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GAO: DOT Tweet Violated Anti-Lobbying Rule

Passed Along Message Supporting ATC Modernization

The Government Accountability Office has determined that the U.S. DOT  violated an anti-lobbying provision in the Financial Services and General Government Appropriations Act, 2017, when it “retweeted” and “liked” a tweet urging followers to “[t]ell Congress to pass” pending legislation. Although DOT was not the author of the tweet, DOT, by retweeting and liking it, not only endorsed the message, but also created agency content. Because DOT obligated and expended appropriated funds in violation of a statutory prohibition, DOT also violated the Antideficiency Act.

On July 12, 2017, DOT, through its Smarter Skies Twitter account (@SmarterSkies), retweeted and liked a tweet originally posted on the @SteveForbesCEO Twitter account. The tweet stated: “We need to modernize air traffic control. Current system is 70 years old. Tell Congress to pass the [21st Century Aviation Innovation, Reform, and Reauthorization Act].” The tweet also included a hyperlink to the homepage for Citizens for On Time Flights, which, in turn, stated, “Tell Congress to support air traffic control reform!” and contained data fields for individuals to enter their contact information to send an auto-generated email to their Members of Congress.

On July 13, 2017, DOT Office of General Counsel noticed the retweet on the Smarter Skies Twitter account and directed that it be removed immediately; a DOT official confirmed that the retweet was deleted within an hour of that instruction. IG Letter, at 7. However, on August 15, 2017, DOT IG discovered that the agency had not yet unliked the tweet. DOT IG explains that, although the like occurred on the @SteveForbesCEO Twitter feed, Twitter’s user interface allows a user to view all of the tweets that another account has liked, if he or she is logged into a Twitter account at the time he or she visits the account. Consequently, as DOT IG explains, until the tweet was unliked, it was possible to see it by visiting the Smarter Skies Twitter account and clicking on the “Likes” tab. When DOT IG brought this to the department’s attention, DOT unliked the tweet.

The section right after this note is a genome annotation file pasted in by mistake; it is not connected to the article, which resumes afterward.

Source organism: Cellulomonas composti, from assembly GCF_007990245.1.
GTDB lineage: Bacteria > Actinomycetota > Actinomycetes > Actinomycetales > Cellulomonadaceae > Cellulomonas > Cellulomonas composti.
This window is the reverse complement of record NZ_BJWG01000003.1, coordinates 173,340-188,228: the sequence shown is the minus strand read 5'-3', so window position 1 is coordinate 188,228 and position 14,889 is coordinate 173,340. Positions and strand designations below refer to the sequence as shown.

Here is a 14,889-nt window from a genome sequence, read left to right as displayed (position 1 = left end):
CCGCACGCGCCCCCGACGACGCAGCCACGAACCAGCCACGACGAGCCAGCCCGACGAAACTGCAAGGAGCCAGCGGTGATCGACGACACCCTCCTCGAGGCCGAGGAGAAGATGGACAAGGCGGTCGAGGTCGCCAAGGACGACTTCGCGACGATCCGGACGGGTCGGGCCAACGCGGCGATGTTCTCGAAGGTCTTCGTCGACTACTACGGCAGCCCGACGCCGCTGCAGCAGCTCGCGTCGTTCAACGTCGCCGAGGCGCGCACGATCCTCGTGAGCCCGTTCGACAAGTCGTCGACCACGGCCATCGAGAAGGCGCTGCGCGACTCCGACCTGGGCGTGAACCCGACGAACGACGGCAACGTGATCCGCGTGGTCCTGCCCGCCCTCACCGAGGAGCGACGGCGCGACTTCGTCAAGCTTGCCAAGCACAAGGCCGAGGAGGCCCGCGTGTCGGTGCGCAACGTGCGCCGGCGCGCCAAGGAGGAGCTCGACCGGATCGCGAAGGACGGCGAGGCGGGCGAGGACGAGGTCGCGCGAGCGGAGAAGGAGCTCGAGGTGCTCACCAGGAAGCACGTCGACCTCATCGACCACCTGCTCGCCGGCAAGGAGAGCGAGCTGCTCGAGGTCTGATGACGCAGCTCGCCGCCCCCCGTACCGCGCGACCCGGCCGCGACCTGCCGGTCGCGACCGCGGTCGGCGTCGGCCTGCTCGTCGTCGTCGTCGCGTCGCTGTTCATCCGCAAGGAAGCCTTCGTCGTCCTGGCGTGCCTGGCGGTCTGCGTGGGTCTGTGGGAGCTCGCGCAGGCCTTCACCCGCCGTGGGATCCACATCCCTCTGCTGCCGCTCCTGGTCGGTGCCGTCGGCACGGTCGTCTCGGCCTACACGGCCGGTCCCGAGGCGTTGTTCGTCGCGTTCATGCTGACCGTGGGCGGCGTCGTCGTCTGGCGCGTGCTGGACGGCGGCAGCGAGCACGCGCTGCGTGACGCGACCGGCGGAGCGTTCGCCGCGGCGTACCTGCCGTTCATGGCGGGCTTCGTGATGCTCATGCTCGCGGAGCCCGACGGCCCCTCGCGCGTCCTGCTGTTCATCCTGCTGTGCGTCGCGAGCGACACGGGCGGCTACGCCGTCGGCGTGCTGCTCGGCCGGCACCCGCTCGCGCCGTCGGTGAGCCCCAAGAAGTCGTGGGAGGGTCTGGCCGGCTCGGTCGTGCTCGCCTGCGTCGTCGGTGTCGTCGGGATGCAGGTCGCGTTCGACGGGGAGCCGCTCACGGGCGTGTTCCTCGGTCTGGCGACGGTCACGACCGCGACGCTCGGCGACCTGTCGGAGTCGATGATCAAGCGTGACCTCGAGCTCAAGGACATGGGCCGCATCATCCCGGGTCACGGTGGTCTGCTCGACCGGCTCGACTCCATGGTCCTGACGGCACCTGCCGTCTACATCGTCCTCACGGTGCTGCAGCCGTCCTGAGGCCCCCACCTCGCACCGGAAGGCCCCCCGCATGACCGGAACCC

At issue here is whether DOT violated any statutory prohibitions on the use of its FY 2017 appropriations through its actions on the Smarter Skies Twitter account. One of the most fundamental statutes dealing with the use of appropriated funds is 31 U.S.C. § 1301(a): “Appropriations shall be applied only to the objects for which appropriations were made except as otherwise provided by law.” DOT’s appropriations are generally available for communicating with the public, and we agree with DOT’s view that its Smarter Skies Twitter account was designed to serve this purpose. Congress, however, has placed some limitations on Page 4 B-329368 agency communications. The key statutory limitation applicable agency communications. The key statutory limitation applicable to the retweet and like in question is the governmentwide anti-lobbying provision.

The GAO concluded that the DOT violated the anti-lobbying provision in the Financial Services and General Government Appropriations Act, 2017, as a result of its Smarter Skies Twitter account’s retweet and like of a tweet that urged the public to contact Congress in support of pending legislation. Although DOT was not the author of the tweet, DOT, by retweeting and liking it, not only endorsed the message, but also created agency content. Because DOT obligated and expended appropriated funds in violation of a statutory prohibition, the agency also violated the Antideficiency Act. DOT should determine the cost associated with the prohibited conduct and report the violation as required by the Antideficiency Act.

(Source: GAO report)

FMI: www.gao.gov/assets/690/688983.pdf

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